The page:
At the Bonn conference earlier this week, Afghan president Hamid Karzai told Western donors that Afghanistan "will need your steadfast support for at least another decade" --perhaps even until 2030. I propose a deal: The West agrees to stay for the long haul, if Karzai promises to retire from politics before the 2014 election.
It has becoming increasingly difficult to make the case for large-scale civilian assistance in Afghanistan. First, foreign aid has become a victim of budgetary politics. Second, public support for the war is fading fast. Third, American troops will soon begin to withdraw, with all 100,000 of them to be gone in three years if the Obama timeline holds. Fourth, we have far too little to show after spending almost $19 billion in aid there over the last decade. Fifth, on his bad days, President Karzai prefers the Taliban to NATO. And his good days aren't very good either.
In consequence of all that, the Afghan aid budget has been slashed, with spending by the U.S. Agency for International Development (USAID) in Afghanistan halved from $4 billion last year -- and it's sure to sink further. Forget 2030, the United States may be a marginal presence by 2015.
Karzai is hardly the only one to blame, though he has been blameworthy enough to make for an excellent scapegoat. President George W. Bush, of course, didn't believe in nation-building -- one of the few mistakes to which he confesses in his memoirs. Much of the civilian assistance under Bush consisted of funds doled out by military commanders to local warlords and to jobs programs designed to keep young men busy building roads and irrigation canals -- at least until the American troops moved on. This created a new, massively corrupt elite, and did nothing to help Afghanistan stand on its own two feet.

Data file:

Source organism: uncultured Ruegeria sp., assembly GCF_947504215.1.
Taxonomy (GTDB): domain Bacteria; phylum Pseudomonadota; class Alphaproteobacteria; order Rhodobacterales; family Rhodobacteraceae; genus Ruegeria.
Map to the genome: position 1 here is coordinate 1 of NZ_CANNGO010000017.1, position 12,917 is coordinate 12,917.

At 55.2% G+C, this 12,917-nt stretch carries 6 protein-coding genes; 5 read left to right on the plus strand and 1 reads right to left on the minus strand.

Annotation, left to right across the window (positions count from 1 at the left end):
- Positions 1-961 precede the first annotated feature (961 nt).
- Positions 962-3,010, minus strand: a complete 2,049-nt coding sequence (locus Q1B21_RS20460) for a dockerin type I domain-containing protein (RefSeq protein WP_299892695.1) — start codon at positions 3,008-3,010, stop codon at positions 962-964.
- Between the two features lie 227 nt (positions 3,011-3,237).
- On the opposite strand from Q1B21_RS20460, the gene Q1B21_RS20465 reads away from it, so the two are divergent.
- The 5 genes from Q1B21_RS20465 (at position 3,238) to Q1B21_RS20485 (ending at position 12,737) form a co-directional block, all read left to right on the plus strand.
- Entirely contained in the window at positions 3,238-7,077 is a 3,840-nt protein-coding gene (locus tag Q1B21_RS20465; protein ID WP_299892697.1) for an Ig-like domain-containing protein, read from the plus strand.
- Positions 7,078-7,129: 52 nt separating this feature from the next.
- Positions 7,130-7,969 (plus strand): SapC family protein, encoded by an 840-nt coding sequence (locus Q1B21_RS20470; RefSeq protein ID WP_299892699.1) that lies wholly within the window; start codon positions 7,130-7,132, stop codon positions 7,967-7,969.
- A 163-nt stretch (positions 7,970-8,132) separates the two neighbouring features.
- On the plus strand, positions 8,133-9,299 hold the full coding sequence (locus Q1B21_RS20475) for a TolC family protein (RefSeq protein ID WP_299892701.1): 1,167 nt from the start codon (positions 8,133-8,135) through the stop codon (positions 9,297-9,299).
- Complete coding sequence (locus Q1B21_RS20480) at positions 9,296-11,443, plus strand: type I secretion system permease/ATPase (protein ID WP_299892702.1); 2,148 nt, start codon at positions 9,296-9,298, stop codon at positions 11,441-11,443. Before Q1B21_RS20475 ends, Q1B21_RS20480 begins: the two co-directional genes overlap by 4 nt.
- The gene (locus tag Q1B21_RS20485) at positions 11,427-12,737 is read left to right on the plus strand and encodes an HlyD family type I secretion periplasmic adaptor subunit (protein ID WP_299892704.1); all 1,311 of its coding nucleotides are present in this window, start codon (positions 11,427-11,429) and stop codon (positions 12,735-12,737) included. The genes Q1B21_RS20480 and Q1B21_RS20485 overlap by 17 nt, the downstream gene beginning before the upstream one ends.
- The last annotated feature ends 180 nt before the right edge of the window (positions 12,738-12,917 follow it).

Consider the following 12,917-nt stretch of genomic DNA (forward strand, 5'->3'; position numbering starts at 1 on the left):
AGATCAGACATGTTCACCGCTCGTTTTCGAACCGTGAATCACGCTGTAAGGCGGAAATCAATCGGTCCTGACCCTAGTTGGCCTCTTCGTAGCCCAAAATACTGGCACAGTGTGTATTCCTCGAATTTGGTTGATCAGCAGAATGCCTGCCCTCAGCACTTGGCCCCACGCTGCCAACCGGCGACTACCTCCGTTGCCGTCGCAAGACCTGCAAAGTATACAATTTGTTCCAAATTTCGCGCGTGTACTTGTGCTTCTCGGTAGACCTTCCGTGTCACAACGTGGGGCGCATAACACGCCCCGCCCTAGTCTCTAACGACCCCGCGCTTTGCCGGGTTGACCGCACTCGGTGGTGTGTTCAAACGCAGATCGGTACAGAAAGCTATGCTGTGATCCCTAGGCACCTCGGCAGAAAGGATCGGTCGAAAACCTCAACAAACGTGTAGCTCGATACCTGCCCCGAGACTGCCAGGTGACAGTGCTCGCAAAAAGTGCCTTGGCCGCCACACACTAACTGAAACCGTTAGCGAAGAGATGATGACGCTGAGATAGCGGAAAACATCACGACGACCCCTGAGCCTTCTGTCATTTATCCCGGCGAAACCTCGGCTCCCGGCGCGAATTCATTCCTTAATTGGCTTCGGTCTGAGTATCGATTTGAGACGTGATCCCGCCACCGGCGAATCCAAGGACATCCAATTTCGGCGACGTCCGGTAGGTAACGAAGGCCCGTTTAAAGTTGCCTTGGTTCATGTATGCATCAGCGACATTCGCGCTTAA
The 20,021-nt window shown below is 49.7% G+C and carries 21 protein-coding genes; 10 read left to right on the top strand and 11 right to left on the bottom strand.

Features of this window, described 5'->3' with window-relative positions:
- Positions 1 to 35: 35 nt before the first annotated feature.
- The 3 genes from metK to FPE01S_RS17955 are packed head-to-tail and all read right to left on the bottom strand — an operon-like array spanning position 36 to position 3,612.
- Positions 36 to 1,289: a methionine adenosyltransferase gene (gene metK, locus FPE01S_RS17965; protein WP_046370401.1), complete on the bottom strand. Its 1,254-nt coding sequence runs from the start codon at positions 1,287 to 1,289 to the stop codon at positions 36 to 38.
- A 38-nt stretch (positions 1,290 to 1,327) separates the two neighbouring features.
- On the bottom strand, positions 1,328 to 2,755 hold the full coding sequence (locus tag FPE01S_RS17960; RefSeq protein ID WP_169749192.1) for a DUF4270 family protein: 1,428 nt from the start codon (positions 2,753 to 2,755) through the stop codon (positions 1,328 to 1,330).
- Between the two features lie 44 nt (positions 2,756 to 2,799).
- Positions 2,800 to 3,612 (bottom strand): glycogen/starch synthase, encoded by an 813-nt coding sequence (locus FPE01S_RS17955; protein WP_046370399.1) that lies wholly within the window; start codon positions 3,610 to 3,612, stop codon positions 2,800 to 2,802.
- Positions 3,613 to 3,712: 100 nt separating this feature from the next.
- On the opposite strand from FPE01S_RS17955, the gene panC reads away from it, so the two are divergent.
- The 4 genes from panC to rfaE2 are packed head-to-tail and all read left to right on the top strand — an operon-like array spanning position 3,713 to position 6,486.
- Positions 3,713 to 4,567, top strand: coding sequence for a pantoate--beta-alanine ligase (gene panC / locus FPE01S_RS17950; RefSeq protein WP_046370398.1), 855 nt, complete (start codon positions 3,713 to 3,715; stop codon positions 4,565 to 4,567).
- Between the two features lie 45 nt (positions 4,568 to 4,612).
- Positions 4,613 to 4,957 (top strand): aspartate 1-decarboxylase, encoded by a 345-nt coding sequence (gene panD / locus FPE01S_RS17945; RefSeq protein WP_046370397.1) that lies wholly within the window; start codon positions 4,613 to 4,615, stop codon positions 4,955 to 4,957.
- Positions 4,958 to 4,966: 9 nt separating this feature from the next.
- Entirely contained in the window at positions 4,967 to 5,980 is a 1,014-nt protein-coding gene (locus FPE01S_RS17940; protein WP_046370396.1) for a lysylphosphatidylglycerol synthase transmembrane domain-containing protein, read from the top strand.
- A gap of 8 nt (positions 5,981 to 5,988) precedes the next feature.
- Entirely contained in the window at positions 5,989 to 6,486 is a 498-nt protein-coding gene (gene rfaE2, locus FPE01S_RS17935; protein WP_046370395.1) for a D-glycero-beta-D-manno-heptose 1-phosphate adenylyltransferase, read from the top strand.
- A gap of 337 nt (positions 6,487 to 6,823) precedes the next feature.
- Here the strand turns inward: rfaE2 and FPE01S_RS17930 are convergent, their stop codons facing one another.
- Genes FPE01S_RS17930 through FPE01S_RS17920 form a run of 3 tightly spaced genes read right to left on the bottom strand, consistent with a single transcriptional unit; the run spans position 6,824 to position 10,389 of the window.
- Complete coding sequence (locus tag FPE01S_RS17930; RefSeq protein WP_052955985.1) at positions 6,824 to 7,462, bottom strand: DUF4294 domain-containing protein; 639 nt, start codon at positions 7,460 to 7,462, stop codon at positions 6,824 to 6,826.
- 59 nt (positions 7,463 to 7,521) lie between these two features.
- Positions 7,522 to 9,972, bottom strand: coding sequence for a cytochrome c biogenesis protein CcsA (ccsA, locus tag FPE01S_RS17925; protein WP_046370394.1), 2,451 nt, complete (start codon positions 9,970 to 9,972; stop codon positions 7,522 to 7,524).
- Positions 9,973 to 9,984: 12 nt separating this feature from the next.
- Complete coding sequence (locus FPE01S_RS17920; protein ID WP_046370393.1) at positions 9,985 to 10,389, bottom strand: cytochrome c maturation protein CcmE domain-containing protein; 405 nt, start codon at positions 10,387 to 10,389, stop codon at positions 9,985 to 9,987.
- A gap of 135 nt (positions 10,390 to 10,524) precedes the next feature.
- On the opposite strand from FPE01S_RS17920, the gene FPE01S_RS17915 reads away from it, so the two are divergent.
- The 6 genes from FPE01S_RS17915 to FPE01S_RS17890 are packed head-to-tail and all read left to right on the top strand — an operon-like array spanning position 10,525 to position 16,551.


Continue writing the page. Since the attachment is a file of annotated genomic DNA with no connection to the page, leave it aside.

Barack Obama tried something very different, endorsing a counterinsurgency strategy in which a large cadre of civilians sought to develop the country's agricultural economy, to build up provincial- and district-level government, to make central ministries more effective and self-sufficient, and to help establish the rule of law. Along with the American civilian presence, the Obama administration vastly ramped up the volume of aid -- supporting the premise of counterinsurgency theory that improving governance will make military gains sustainable, because citizens will ultimately choose the state over the insurgents.
That hasn't happened. A former senior civilian official in Kandahar says to me, "There's more economic activity, more education, improved health outcomes. We thought those would be ingredients of stability, but the total seems to add up to less than the sum of the parts." And a report released in June by the Senate Foreign Relations Committee concludes that "the evidence that stabilization programs promote stability in Afghanistan is limited."